The last couple of years, I spent the time immediately after the season examining each player that had made an appearance in St. Louis during the season. This series was well received and so I’m bringing this idea back for the 2014 offseason. More summaries than anything, I imagine the player coming into Mike Matheny‘s office and having a short conference before heading home for the winter. Stats are just the ones accumulated for the Cardinals during the regular season.
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Player: Joe Kelly
Season stats: 2-2, 4.37 ERA, 7 games, 35 IP, 41 H, 10 BB, 25 K, 1.457 WHIP, 85 ERA+
Hero/Goat: Hero 1, Goat 2
Overall grade: B-
Positives: Had a 0.59 ERA after three April starts before having to go on the disabled list….walked four batters in his first start, but only six more over his next six games with the Cardinals….save for one blowup against Houston, pitched well after moving over to the Red Sox.
Negatives: Missed all of May and June with a hamstring injury suffered while trying to beat out a hit….allowed five runs at Wrigley and four runs in San Diego in his last two outings wearing Cardinal red….also allowed six runs in Milwaukee his first time back, meaning July was a really bad month for him.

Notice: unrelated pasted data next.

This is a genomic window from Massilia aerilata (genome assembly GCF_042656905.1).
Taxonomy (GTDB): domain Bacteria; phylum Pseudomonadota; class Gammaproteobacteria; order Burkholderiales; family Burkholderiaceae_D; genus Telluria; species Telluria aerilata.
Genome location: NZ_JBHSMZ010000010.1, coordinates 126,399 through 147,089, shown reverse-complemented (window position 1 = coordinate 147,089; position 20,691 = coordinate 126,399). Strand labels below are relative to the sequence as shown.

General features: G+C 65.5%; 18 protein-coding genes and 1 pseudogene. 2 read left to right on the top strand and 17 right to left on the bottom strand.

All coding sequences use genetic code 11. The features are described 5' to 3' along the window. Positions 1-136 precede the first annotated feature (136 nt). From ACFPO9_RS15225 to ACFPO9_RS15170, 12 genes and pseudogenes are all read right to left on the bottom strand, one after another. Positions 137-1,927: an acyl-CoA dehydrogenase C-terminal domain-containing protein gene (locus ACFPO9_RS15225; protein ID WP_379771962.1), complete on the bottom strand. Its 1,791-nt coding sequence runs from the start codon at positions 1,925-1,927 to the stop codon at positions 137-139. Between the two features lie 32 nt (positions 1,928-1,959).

Overview: This really sums up a lot of the situation:
The loss of Kelly in the deal for John Lackey probably made folks around Cardinal Nation more disappointed than the fact that Allen Craig was going in that deal as well. Kelly, of course, had the wonderful personality that fans had gotten to know over the past few years. Whether it was “hump day” or a standoff with Scott Van Slyke, Kelly brought the fun to the ballpark.
Of course, the Red Sox didn’t want him just to liven up their clubhouse parties. Kelly had been a solid pitcher for the Redbirds, even if he did seem to get better results than his peripherals seemed to indicate. Kelly looked very sharp early in the season, perhaps having figured out a few new wrinkles, only to bust it down the line and pull a hammy on a close play at first. It’s hard to subdue some competitive spirits, even if it’s in their best interest.
The simple fact was that the Cardinals had a lot of young pitching and needed a veteran to stabilize and give the bullpen a breather. Kelly tended to be yanked before the sixth inning was over after all (he made it through the sixth twice with St. Louis in 2014) and he was more expendable than Shelby Miller or Carlos Martinez. Baseball is a business, after all, no matter how sad it makes us all feel sometimes.
Outlook: Kelly put up a 4.11 ERA for the Red Sox after heading to Boston at the trade deadline with a BABIP of .239. His FIP was 4.62, however, and his BABIP is usually more in the .290-.300 range. It would seem that moving to the American League might not be a great thing for Kelly going forward, though he’s always beaten the odds in the past.